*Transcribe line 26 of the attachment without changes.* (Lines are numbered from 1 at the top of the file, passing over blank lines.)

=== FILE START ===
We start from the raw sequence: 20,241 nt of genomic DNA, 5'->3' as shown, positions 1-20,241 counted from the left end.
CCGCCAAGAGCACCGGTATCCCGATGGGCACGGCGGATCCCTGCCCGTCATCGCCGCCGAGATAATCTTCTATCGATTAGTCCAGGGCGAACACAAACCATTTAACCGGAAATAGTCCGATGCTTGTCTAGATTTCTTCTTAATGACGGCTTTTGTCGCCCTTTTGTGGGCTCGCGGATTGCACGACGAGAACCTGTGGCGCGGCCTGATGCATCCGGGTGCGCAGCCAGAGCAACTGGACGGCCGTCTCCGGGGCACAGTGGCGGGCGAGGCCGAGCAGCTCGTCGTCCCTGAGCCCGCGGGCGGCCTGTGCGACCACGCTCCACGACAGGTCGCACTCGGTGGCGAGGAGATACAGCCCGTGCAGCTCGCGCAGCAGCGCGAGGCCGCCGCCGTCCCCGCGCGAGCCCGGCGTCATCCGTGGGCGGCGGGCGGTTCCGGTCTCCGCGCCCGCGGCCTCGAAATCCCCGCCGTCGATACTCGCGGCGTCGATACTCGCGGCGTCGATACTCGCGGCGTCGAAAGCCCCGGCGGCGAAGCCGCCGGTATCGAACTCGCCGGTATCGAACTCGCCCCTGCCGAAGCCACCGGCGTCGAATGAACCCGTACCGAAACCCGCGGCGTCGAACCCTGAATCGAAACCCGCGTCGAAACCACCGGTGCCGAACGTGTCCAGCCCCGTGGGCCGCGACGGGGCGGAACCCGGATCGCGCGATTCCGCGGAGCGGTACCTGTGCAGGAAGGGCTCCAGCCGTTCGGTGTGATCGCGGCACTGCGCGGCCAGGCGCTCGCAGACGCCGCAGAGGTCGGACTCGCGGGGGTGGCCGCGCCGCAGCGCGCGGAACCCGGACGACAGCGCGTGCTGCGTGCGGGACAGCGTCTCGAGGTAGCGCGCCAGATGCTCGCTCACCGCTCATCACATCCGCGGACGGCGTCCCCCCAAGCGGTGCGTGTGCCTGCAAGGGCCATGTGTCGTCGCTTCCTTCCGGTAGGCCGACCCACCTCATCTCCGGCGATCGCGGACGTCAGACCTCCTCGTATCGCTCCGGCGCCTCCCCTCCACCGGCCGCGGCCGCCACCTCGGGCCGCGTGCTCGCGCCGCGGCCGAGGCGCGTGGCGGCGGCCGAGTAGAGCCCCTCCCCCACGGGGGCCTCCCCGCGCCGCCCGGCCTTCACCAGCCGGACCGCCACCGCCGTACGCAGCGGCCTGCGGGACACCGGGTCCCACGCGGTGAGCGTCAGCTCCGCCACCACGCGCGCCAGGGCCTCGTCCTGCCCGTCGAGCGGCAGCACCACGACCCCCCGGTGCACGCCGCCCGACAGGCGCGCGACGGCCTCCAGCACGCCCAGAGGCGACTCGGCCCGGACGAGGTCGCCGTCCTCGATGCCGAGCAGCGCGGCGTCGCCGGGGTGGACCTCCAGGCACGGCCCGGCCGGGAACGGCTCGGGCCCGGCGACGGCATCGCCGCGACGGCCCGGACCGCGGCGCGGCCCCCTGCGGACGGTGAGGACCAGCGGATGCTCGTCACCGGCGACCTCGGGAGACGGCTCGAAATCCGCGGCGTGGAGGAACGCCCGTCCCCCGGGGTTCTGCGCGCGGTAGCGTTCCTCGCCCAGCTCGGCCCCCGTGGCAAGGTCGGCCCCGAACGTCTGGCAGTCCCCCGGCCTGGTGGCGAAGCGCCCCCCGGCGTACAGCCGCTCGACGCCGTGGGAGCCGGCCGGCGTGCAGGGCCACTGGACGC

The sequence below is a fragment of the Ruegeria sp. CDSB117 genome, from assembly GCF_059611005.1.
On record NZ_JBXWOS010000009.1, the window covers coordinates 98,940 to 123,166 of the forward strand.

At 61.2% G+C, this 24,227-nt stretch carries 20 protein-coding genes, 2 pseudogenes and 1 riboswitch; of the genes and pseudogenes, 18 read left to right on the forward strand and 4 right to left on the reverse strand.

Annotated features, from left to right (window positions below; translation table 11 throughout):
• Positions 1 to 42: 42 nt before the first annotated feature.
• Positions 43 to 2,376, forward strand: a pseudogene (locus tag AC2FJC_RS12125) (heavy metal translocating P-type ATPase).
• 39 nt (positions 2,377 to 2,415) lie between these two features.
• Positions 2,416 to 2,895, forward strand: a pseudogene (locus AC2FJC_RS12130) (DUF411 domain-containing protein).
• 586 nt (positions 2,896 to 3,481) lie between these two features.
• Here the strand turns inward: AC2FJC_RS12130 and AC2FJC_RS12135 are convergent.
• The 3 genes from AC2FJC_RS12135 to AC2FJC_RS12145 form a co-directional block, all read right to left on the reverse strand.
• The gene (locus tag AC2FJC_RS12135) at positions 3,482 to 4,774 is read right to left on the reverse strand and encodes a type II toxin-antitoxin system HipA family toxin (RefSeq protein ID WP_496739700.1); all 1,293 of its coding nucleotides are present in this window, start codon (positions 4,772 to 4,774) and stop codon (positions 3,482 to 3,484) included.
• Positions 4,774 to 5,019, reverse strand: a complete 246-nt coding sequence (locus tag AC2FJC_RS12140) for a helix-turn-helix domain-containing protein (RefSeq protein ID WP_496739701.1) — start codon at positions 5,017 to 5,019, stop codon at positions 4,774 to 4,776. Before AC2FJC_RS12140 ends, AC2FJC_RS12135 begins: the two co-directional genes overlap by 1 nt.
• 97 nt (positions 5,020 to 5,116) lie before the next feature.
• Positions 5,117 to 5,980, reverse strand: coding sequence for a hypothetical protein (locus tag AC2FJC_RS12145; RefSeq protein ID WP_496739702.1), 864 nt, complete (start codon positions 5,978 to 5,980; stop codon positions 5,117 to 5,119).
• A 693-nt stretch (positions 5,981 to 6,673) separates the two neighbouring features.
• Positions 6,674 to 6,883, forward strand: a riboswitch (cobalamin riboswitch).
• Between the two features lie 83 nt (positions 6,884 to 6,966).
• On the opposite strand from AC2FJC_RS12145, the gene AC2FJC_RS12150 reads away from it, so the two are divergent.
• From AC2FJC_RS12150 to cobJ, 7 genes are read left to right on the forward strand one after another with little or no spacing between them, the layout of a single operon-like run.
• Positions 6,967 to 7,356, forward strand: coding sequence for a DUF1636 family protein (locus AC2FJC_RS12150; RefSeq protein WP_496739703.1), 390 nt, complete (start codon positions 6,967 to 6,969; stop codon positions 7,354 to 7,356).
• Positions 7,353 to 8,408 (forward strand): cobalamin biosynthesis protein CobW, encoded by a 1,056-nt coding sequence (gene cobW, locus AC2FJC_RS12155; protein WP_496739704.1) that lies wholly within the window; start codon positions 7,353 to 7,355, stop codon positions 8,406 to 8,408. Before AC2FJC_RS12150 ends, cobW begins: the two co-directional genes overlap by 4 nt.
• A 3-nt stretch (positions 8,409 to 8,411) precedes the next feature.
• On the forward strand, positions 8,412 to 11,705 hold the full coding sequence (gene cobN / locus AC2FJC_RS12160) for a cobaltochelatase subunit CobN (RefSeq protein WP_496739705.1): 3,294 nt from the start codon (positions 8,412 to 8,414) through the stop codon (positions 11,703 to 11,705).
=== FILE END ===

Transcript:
• On the forward strand, positions 8,412 to 11,705 hold the full coding sequence (gene cobN / locus AC2FJC_RS12160) for a cobaltochelatase subunit CobN (RefSeq protein WP_496739705.1): 3,294 nt from the start codon (positions 8,412 to 8,414) through the stop codon (positions 11,703 to 11,705).